Members are also reminded that Annual Subscriptions fall due at the AGM, at a cost of £10 for individual members and £15 for couples. Anthony Manning will be pleased to receive subscriptions on Monday, either before or after the meeting.
We look forward to seeing you.
Kenilworth History and Archaeology Society (KHAS)
One thing that is apparent when trying to recreate Then & Now pictures is how much leafier today’s scenes are than those of yesteryear. Sometimes it’s difficult to match the exact vantage point for the ‘now’ photo because it would result in a photo containing a wall of foliage that obscures the scene to be captured! This is definitely the case with the Then & Now pairing above.
The ‘then’ photo shows a late Victorian long shot of St Nicholas’ Church and the Abbey Fields with an equivalent modern image taken from the top of the grassy embankment on Rosemary Hill. Today there is a line of trees along Finham Brook which would completely obscure this view in mid-summer, so the ‘now’ photo was taken in early February 2017 to at least get a line of sight to the church spire. In the foreground of both photos the line of Finham Brook can be seen.
The ‘then’ photo can be dated to before the turn of the century, purely based on the absence of the avenue of lime trees which now runs from Bridge Street up to St Nicholas’ church, bordering the car park today. A picture of these lime trees as saplings can be seen in A Kenilworth Collection (Odibourne Press, 1986) by Helen Scott and Richard Storey in a postcard which is dated at 1911, so that narrows the date down to around this period.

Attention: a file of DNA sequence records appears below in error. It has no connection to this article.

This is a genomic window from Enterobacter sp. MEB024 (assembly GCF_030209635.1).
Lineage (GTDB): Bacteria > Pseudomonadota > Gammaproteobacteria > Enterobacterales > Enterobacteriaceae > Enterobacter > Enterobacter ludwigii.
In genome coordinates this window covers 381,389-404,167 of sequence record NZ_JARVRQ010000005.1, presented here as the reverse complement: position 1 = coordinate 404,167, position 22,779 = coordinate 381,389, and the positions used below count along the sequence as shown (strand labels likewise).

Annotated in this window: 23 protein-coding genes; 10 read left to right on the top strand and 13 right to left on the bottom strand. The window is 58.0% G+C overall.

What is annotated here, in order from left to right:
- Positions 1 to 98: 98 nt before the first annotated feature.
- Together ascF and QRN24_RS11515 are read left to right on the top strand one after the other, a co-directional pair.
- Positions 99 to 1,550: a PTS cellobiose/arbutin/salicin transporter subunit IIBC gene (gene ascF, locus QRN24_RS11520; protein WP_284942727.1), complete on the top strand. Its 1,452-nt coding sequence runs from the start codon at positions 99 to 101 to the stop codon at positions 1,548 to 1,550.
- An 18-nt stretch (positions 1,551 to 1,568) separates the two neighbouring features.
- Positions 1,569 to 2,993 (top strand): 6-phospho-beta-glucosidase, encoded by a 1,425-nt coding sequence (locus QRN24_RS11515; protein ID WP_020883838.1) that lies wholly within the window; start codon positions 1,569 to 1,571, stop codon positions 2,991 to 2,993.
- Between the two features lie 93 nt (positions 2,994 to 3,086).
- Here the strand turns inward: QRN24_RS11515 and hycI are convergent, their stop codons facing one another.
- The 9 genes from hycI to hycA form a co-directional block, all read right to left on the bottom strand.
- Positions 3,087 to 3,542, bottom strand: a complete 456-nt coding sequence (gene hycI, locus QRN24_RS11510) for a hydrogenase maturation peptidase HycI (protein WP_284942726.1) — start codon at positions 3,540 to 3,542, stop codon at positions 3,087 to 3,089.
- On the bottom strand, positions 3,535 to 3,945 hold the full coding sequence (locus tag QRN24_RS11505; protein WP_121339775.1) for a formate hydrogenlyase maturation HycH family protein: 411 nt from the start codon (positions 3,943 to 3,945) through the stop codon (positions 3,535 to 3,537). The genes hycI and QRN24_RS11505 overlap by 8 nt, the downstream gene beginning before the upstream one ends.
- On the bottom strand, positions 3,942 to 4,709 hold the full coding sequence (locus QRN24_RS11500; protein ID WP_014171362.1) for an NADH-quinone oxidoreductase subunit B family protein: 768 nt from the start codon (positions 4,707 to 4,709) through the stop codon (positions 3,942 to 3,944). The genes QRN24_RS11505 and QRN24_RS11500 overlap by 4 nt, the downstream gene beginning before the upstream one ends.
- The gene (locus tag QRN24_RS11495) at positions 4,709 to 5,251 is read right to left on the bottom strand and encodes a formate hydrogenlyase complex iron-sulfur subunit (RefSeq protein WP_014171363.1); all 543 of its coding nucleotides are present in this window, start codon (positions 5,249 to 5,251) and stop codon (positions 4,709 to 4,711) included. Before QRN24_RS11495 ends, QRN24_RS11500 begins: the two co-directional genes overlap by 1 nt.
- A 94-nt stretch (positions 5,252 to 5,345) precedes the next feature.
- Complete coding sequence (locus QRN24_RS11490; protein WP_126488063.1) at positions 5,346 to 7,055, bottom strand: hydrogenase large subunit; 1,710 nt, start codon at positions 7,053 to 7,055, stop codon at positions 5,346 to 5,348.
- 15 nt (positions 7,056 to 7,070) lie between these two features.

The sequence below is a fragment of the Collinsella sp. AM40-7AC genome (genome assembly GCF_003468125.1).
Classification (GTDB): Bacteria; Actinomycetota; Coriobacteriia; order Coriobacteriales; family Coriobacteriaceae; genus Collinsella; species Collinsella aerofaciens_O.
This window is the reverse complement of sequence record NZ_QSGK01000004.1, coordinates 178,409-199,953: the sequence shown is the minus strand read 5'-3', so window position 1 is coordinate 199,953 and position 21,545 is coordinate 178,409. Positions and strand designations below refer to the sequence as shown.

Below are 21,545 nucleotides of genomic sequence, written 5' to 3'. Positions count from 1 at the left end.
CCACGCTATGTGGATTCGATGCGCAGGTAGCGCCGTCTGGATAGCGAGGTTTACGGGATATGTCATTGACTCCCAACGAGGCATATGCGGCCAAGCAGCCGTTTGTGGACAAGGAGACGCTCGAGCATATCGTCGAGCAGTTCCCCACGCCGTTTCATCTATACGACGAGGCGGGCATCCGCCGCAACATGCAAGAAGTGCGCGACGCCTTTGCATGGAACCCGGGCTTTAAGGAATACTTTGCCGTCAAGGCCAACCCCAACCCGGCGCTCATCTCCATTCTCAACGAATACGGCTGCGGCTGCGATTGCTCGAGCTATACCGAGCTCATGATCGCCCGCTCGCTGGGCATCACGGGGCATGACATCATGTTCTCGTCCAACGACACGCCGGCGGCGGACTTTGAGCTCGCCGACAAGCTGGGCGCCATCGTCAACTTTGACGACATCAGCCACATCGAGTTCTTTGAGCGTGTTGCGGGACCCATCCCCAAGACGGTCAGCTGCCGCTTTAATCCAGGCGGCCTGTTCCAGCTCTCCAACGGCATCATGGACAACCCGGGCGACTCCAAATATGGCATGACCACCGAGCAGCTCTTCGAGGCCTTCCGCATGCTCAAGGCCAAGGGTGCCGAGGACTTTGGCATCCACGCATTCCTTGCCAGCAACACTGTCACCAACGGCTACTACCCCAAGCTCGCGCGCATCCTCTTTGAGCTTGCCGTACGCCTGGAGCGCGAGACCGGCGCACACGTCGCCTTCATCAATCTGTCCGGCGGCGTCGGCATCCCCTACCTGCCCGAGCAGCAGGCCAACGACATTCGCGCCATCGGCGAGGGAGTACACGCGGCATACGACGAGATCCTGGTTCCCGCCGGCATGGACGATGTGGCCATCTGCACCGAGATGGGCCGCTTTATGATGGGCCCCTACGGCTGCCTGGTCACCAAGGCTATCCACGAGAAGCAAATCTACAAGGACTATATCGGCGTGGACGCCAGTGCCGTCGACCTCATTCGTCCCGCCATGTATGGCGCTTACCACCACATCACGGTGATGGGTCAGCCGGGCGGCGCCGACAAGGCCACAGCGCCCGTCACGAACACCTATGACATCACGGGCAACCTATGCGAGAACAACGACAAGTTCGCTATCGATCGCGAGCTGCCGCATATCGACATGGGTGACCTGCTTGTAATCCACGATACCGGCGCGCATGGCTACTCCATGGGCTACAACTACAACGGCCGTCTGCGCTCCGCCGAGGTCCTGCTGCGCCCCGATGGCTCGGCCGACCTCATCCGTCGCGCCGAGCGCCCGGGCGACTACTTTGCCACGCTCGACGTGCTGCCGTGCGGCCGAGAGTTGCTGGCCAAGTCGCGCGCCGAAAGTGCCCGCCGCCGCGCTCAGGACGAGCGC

In fact, Robin Leach has helped out with dating our ‘then’ photo a bit more accurately. He points out that the churchyard wall is partly built but incomplete so so the image must be post 1885 but there is a hedge across the middle so it is pre-1897. Also, he observes that the photo was taken before Abbotsfield House was built in 1895, which today looks imposingly over Abbey Fields. The big tree visible at the top of the hill was famously taken down in the 1990s too, he adds.
Given the elevation of the church spire against the horizon it can be deduced that the ‘then’ image photographer was situated up in a high window of the newly built Abbey Hotel, built between 1885 and 1886, situated immediately behind the ‘now’ image’s vantage point. Initially named the Bowling Green Hotel after the hotel it replaced when Priory Road was knocked through the site, it was renamed Abbey Hotel in January 1887.
Thanks to Robin Leach for additional information for this article.
As we reported recently, for a number of years a KHAS member has been researching and creating a virtual 3D model of Kenilworth Castle as it might have been in 1645. Here is another preview of his model, this time a video time focusing on Leicester’s Stables:
This recreation is based on archaeological survey reports, English Heritage plans and elevations, and the building fabric now standing. However, many details remain unknown or unclear, particularly because the building has been repurposed and also substantially repaired over the years. New brick buttresses were added over a century ago, and more recently it was used as a tea shop and had two fireplaces with chimneys.
It is still generally accepted that there were two surface drains the length of the building, even though (as shown) every horse would then be partly standing in a drain! – so the drains would have to be covered with gratings. The location and extent of upper level flooring is also unknown, as is whether rain water from the roof was used to augment the adjacent well/cistern, or whether or how the drains ultimately connected to the drain known to run under the Water Tower.
This Leicester’s Stables 3D video, his original Abbey of St Mary 3D model and other KHAS videos can be found here: www.khas.co.uk/khas-videos/